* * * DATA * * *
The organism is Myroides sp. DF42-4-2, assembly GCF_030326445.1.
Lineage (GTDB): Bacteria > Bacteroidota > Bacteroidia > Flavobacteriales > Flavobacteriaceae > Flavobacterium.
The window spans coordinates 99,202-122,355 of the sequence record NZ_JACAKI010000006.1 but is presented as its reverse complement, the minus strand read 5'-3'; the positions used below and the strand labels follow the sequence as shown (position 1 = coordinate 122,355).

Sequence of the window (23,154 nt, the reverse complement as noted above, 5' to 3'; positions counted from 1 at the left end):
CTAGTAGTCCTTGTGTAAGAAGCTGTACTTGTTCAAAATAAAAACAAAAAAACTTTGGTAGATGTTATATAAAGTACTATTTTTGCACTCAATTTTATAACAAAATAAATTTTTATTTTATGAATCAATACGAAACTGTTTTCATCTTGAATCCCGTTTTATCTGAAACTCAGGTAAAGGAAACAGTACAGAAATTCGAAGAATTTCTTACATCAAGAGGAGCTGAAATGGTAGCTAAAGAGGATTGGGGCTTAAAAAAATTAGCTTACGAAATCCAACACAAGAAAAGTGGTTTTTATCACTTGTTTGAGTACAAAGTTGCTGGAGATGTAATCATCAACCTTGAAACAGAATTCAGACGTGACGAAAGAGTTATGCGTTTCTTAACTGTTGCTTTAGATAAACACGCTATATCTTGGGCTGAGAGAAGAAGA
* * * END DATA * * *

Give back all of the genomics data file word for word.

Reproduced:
The organism is Myroides sp. DF42-4-2, assembly GCF_030326445.1.
Lineage (GTDB): Bacteria > Bacteroidota > Bacteroidia > Flavobacteriales > Flavobacteriaceae > Flavobacterium.
The window spans coordinates 99,202-122,355 of the sequence record NZ_JACAKI010000006.1 but is presented as its reverse complement, the minus strand read 5'-3'; the positions used below and the strand labels follow the sequence as shown (position 1 = coordinate 122,355).

Sequence of the window (23,154 nt, the reverse complement as noted above, 5' to 3'; positions counted from 1 at the left end):
CTAGTAGTCCTTGTGTAAGAAGCTGTACTTGTTCAAAATAAAAACAAAAAAACTTTGGTAGATGTTATATAAAGTACTATTTTTGCACTCAATTTTATAACAAAATAAATTTTTATTTTATGAATCAATACGAAACTGTTTTCATCTTGAATCCCGTTTTATCTGAAACTCAGGTAAAGGAAACAGTACAGAAATTCGAAGAATTTCTTACATCAAGAGGAGCTGAAATGGTAGCTAAAGAGGATTGGGGCTTAAAAAAATTAGCTTACGAAATCCAACACAAGAAAAGTGGTTTTTATCACTTGTTTGAGTACAAAGTTGCTGGAGATGTAATCATCAACCTTGAAACAGAATTCAGACGTGACGAAAGAGTTATGCGTTTCTTAACTGTTGCTTTAGATAAACACGCTATATCTTGGGCTGAGAGAAGAAGA